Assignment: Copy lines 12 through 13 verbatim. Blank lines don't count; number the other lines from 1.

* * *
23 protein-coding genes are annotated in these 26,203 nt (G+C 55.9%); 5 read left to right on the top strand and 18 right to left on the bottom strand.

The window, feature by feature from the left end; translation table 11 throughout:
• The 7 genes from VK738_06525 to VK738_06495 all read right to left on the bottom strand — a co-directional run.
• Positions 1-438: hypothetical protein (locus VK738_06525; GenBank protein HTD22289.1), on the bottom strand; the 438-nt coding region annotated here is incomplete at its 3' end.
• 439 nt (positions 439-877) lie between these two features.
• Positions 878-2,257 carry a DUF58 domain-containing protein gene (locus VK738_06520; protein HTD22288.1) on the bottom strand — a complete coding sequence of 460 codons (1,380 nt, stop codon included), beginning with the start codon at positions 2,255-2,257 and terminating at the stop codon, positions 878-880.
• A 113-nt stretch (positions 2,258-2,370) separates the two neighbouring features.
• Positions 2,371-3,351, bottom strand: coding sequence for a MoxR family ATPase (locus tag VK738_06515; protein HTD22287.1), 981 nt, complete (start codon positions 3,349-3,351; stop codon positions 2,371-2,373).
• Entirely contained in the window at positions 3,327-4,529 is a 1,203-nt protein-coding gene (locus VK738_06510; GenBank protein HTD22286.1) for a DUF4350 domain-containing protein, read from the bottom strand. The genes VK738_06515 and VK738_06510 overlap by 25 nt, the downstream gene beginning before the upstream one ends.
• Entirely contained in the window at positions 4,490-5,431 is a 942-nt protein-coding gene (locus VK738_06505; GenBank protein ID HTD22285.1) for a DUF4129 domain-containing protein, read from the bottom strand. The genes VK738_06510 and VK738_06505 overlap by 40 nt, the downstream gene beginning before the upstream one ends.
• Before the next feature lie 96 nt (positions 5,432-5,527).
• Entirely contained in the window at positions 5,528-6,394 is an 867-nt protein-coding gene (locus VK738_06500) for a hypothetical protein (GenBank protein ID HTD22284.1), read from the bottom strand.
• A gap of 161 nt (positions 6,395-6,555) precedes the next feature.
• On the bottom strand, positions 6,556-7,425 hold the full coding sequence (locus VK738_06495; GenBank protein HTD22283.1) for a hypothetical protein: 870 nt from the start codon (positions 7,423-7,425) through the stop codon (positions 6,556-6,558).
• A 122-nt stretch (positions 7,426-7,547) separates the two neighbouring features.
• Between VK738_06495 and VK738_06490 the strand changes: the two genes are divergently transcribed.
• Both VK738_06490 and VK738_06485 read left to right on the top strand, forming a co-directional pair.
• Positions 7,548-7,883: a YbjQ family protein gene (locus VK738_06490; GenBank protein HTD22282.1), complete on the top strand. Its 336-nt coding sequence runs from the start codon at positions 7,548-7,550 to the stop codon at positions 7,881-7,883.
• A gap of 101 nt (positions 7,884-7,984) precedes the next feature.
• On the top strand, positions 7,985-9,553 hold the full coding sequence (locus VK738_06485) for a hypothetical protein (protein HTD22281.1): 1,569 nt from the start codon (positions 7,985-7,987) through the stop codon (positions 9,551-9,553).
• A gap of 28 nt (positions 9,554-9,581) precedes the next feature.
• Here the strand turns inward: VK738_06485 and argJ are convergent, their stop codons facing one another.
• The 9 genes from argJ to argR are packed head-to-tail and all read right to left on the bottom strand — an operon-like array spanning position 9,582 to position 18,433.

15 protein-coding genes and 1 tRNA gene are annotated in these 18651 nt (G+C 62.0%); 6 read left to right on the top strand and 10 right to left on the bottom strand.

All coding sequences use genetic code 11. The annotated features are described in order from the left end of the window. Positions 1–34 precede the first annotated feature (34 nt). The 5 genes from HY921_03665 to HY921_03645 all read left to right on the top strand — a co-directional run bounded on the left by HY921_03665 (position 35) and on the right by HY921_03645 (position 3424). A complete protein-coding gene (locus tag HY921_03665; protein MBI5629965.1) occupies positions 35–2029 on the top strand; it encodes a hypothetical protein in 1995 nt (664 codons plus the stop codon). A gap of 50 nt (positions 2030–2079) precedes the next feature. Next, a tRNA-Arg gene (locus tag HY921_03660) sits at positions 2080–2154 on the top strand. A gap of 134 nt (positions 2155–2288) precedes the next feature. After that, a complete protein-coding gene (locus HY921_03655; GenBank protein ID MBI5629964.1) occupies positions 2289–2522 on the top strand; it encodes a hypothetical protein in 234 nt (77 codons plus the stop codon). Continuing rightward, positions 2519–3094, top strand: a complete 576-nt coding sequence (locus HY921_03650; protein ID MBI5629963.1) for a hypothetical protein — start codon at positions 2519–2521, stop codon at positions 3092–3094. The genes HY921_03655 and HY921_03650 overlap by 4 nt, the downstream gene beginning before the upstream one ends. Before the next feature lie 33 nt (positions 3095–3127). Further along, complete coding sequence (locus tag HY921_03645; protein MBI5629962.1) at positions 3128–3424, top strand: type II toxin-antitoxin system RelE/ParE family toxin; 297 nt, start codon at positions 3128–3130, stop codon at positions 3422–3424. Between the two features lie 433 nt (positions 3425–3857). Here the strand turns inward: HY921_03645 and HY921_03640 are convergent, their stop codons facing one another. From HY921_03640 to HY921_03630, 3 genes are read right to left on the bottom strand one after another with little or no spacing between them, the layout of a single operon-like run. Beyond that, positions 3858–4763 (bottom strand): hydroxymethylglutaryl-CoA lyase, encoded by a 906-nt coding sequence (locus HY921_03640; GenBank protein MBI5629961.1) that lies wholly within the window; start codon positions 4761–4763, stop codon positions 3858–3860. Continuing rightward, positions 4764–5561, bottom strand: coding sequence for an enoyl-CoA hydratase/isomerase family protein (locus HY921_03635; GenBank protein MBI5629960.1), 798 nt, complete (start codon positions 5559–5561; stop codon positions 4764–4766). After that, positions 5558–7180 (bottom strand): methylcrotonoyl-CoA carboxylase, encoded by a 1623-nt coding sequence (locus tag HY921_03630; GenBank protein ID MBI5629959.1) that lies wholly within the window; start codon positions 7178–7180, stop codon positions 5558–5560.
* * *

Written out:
• Entirely contained in the window at positions 5,528-6,394 is an 867-nt protein-coding gene (locus VK738_06500) for a hypothetical protein (GenBank protein ID HTD22284.1), read from the bottom strand.
• A gap of 161 nt (positions 6,395-6,555) precedes the next feature.